I am a bit of a mad scientist. I like to mix and match and test things. My favorite question is “What would happen if…”. I think I get this, partially, from a quote my old camp director Dick Stevens who used to describe his camp as “laboratory of Christian living”
I used to call my office The Lab, because that is where I concocted all the ideas for programs, etc. “My Lab” morphed into a studio, but that doesn’t mean I experiment less, in fact, I experimented more.
The goal of all my experimentation is to
- See what helps kids grown in their faith
- See what God does when we act in faith
- Weed out what does not work
I don’t experiment for experimenting sake, and I never treat my kids like lab rats. Our students are part of the experimenting process. Our teens are fellow scientists trying to figure out how they best process biblical truth (visual, auditory, experiential, etc.) and the more I find out what works with kids, I can do a better job of planning, programming, and mentoring to make disciples.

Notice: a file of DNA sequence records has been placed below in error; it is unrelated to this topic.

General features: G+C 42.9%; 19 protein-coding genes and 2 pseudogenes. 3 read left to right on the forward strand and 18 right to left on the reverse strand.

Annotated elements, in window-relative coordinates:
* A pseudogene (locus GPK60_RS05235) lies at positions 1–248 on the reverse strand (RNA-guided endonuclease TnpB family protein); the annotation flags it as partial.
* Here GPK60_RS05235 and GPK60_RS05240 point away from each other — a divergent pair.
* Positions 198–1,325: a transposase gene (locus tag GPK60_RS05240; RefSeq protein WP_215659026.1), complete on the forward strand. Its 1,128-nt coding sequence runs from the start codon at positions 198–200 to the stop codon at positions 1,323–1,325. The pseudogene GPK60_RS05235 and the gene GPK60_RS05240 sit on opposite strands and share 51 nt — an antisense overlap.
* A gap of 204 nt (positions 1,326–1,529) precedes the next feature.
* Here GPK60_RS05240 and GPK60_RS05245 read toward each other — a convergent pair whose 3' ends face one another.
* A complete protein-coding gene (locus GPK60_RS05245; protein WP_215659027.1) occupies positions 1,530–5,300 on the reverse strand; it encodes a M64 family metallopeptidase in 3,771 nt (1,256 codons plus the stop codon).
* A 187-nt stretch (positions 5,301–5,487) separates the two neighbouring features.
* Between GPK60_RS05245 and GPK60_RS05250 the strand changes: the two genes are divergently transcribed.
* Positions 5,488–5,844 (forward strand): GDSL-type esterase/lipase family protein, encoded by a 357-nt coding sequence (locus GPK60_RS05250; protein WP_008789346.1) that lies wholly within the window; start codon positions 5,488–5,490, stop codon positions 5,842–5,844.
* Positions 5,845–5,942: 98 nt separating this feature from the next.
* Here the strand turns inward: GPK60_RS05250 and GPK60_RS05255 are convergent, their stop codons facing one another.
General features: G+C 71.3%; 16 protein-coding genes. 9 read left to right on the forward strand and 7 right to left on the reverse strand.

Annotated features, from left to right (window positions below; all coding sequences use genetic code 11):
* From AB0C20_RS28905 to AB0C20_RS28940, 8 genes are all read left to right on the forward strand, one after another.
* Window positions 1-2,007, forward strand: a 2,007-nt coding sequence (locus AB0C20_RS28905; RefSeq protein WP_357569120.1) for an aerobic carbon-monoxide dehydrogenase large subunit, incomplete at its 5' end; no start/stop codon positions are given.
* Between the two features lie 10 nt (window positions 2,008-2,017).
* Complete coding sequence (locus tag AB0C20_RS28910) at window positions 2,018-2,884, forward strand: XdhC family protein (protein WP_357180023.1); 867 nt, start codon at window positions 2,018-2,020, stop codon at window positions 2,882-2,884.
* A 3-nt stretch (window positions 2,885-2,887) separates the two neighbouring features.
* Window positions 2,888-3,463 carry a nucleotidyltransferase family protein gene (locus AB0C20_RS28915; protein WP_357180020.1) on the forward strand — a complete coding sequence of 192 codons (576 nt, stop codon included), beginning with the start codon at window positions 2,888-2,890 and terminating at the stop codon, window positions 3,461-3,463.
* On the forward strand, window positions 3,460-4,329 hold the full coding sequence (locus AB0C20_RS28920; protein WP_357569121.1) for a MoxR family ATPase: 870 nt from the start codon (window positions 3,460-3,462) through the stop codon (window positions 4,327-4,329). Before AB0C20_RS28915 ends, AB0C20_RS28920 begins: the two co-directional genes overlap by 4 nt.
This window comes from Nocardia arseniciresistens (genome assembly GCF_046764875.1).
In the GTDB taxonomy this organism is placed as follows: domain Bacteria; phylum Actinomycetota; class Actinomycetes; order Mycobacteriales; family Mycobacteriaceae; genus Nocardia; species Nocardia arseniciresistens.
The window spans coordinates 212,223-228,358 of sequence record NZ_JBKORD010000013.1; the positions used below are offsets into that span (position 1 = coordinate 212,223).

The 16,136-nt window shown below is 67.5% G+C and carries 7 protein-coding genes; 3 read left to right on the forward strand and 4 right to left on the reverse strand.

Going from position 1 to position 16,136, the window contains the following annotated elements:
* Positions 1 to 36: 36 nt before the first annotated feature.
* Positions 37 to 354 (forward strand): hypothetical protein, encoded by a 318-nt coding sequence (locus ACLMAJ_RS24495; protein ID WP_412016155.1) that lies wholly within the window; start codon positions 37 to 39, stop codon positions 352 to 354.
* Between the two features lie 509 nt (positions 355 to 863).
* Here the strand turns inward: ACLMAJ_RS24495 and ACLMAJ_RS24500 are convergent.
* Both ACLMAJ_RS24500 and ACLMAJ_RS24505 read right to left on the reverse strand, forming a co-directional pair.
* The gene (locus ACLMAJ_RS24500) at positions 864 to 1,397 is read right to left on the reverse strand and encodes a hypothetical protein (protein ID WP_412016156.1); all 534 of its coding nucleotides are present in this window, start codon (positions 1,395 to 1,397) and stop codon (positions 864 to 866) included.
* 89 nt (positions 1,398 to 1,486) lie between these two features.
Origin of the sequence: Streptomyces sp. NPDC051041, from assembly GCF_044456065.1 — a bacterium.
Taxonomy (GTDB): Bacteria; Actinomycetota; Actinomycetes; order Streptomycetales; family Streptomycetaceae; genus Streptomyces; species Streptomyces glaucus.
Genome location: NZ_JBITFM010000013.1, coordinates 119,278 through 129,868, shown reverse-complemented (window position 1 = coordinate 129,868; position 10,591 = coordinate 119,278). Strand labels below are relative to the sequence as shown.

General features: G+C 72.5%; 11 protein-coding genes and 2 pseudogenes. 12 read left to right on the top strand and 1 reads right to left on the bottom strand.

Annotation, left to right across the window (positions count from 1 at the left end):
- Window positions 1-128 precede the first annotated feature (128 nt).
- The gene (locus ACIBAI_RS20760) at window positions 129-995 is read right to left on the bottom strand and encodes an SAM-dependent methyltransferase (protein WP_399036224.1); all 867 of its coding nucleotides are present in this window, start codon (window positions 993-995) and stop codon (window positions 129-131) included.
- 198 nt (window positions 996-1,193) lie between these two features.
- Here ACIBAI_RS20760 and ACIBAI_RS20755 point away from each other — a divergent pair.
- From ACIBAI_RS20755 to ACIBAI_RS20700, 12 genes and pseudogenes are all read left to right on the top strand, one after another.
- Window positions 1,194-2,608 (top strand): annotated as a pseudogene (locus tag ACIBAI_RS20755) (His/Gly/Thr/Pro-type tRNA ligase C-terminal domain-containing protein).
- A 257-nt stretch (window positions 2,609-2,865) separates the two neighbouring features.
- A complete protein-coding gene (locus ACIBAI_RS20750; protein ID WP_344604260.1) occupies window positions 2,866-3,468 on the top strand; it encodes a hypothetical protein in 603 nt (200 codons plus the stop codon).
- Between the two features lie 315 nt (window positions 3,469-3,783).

Our experiments can last one month or three months; enough time to gauge how our kids are responding to it. Don’t be afraid to try, fail, repeat. Every experiment we’ve tried was like a journey on a train where the scenery and landscape changed at a quick pass. There was always something new to point to out the window at and say “Look at that!”.
I used to get so focused on one model, one plan, one way of doing things, it felt like a slow drive through New Mexico. Nothing but tumbleweeds. This kind of journey stifled my creativity, the creativity of our group, and the creativity of the Holy Spirit.
Grab yourself some test tubes, a Bunsen Burner, your Bible, a few students and see what “new” methods you and God can introduce to make disciples.
When and what was your last youth ministry experiment? How did it go?
If it was a failure, what did you learn?
If it was a success, what do you learn?